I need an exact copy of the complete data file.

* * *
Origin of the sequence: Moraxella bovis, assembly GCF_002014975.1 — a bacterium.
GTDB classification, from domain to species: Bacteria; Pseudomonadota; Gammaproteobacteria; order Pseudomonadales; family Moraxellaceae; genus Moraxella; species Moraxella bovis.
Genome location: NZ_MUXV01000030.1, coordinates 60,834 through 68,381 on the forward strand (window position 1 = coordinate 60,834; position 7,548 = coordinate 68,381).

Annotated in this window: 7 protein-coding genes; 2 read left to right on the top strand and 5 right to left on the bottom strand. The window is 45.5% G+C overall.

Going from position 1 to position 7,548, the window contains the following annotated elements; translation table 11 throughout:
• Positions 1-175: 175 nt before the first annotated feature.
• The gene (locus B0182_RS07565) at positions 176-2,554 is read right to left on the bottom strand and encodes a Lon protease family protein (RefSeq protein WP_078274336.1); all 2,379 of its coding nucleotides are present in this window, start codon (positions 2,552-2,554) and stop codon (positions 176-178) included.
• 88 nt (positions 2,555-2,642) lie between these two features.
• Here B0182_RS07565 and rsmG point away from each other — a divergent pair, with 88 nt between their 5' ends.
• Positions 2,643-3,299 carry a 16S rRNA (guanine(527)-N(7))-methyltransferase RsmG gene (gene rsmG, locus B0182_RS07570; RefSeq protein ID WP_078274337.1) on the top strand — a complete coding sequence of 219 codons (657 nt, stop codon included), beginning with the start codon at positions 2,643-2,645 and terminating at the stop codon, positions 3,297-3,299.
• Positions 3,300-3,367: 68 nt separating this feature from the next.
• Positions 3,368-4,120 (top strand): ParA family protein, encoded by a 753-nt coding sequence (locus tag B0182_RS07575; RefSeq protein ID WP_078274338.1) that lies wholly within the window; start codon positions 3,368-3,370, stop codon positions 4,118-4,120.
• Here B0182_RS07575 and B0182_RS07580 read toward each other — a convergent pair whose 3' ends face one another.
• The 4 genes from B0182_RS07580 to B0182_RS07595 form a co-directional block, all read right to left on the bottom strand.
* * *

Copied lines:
Origin of the sequence: Moraxella bovis, assembly GCF_002014975.1 — a bacterium.
GTDB classification, from domain to species: Bacteria; Pseudomonadota; Gammaproteobacteria; order Pseudomonadales; family Moraxellaceae; genus Moraxella; species Moraxella bovis.
Genome location: NZ_MUXV01000030.1, coordinates 60,834 through 68,381 on the forward strand (window position 1 = coordinate 60,834; position 7,548 = coordinate 68,381).

Annotated in this window: 7 protein-coding genes; 2 read left to right on the top strand and 5 right to left on the bottom strand. The window is 45.5% G+C overall.

Going from position 1 to position 7,548, the window contains the following annotated elements; translation table 11 throughout:
• Positions 1-175: 175 nt before the first annotated feature.
• The gene (locus B0182_RS07565) at positions 176-2,554 is read right to left on the bottom strand and encodes a Lon protease family protein (RefSeq protein WP_078274336.1); all 2,379 of its coding nucleotides are present in this window, start codon (positions 2,552-2,554) and stop codon (positions 176-178) included.
• 88 nt (positions 2,555-2,642) lie between these two features.
• Here B0182_RS07565 and rsmG point away from each other — a divergent pair, with 88 nt between their 5' ends.
• Positions 2,643-3,299 carry a 16S rRNA (guanine(527)-N(7))-methyltransferase RsmG gene (gene rsmG, locus B0182_RS07570; RefSeq protein ID WP_078274337.1) on the top strand — a complete coding sequence of 219 codons (657 nt, stop codon included), beginning with the start codon at positions 2,643-2,645 and terminating at the stop codon, positions 3,297-3,299.
• Positions 3,300-3,367: 68 nt separating this feature from the next.
• Positions 3,368-4,120 (top strand): ParA family protein, encoded by a 753-nt coding sequence (locus tag B0182_RS07575; RefSeq protein ID WP_078274338.1) that lies wholly within the window; start codon positions 3,368-3,370, stop codon positions 4,118-4,120.
• Here B0182_RS07575 and B0182_RS07580 read toward each other — a convergent pair whose 3' ends face one another.
• The 4 genes from B0182_RS07580 to B0182_RS07595 form a co-directional block, all read right to left on the bottom strand.